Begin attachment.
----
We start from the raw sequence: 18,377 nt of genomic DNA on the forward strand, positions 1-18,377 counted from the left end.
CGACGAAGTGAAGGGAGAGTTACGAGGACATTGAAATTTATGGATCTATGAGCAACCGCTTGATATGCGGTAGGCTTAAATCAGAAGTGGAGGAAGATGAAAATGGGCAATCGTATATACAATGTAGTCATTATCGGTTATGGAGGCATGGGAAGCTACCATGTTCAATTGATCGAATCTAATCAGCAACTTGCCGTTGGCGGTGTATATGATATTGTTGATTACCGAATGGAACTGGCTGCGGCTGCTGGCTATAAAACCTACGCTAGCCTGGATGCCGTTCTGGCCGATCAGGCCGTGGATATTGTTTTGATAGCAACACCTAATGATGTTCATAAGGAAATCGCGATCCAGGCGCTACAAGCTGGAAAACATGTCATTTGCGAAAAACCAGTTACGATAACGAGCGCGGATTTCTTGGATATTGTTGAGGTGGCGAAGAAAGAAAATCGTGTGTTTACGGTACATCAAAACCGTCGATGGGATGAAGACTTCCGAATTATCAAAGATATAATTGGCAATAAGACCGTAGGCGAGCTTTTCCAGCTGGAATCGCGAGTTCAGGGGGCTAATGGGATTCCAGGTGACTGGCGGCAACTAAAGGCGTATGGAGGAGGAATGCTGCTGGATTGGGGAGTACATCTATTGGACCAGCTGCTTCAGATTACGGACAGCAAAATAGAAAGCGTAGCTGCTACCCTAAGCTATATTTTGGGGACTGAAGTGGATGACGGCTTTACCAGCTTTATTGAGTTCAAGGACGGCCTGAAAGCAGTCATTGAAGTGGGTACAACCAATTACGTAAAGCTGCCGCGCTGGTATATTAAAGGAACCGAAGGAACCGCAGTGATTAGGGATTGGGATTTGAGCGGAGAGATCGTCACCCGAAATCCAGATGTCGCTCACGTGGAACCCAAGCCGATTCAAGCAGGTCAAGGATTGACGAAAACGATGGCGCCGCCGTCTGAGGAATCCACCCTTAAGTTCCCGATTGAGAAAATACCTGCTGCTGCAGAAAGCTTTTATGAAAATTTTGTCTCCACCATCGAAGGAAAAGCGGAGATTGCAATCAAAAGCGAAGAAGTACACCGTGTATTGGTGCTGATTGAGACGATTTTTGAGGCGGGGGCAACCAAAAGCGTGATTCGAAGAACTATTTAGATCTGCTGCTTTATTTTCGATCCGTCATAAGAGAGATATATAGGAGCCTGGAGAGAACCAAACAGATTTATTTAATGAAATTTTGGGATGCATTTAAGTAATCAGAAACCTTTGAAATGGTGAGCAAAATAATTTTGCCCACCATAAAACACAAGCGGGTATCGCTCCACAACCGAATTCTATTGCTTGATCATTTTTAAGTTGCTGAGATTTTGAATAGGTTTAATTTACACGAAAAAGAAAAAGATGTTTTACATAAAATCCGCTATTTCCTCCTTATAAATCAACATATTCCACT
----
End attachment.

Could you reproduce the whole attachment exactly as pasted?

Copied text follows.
We start from the raw sequence: 18,377 nt of genomic DNA on the forward strand, positions 1-18,377 counted from the left end.
CGACGAAGTGAAGGGAGAGTTACGAGGACATTGAAATTTATGGATCTATGAGCAACCGCTTGATATGCGGTAGGCTTAAATCAGAAGTGGAGGAAGATGAAAATGGGCAATCGTATATACAATGTAGTCATTATCGGTTATGGAGGCATGGGAAGCTACCATGTTCAATTGATCGAATCTAATCAGCAACTTGCCGTTGGCGGTGTATATGATATTGTTGATTACCGAATGGAACTGGCTGCGGCTGCTGGCTATAAAACCTACGCTAGCCTGGATGCCGTTCTGGCCGATCAGGCCGTGGATATTGTTTTGATAGCAACACCTAATGATGTTCATAAGGAAATCGCGATCCAGGCGCTACAAGCTGGAAAACATGTCATTTGCGAAAAACCAGTTACGATAACGAGCGCGGATTTCTTGGATATTGTTGAGGTGGCGAAGAAAGAAAATCGTGTGTTTACGGTACATCAAAACCGTCGATGGGATGAAGACTTCCGAATTATCAAAGATATAATTGGCAATAAGACCGTAGGCGAGCTTTTCCAGCTGGAATCGCGAGTTCAGGGGGCTAATGGGATTCCAGGTGACTGGCGGCAACTAAAGGCGTATGGAGGAGGAATGCTGCTGGATTGGGGAGTACATCTATTGGACCAGCTGCTTCAGATTACGGACAGCAAAATAGAAAGCGTAGCTGCTACCCTAAGCTATATTTTGGGGACTGAAGTGGATGACGGCTTTACCAGCTTTATTGAGTTCAAGGACGGCCTGAAAGCAGTCATTGAAGTGGGTACAACCAATTACGTAAAGCTGCCGCGCTGGTATATTAAAGGAACCGAAGGAACCGCAGTGATTAGGGATTGGGATTTGAGCGGAGAGATCGTCACCCGAAATCCAGATGTCGCTCACGTGGAACCCAAGCCGATTCAAGCAGGTCAAGGATTGACGAAAACGATGGCGCCGCCGTCTGAGGAATCCACCCTTAAGTTCCCGATTGAGAAAATACCTGCTGCTGCAGAAAGCTTTTATGAAAATTTTGTCTCCACCATCGAAGGAAAAGCGGAGATTGCAATCAAAAGCGAAGAAGTACACCGTGTATTGGTGCTGATTGAGACGATTTTTGAGGCGGGGGCAACCAAAAGCGTGATTCGAAGAACTATTTAGATCTGCTGCTTTATTTTCGATCCGTCATAAGAGAGATATATAGGAGCCTGGAGAGAACCAAACAGATTTATTTAATGAAATTTTGGGATGCATTTAAGTAATCAGAAACCTTTGAAATGGTGAGCAAAATAATTTTGCCCACCATAAAACACAAGCGGGTATCGCTCCACAACCGAATTCTATTGCTTGATCATTTTTAAGTTGCTGAGATTTTGAATAGGTTTAATTTACACGAAAAAGAAAAAGATGTTTTACATAAAATCCGCTATTTCCTCCTTATAAATCAACATATTCCACT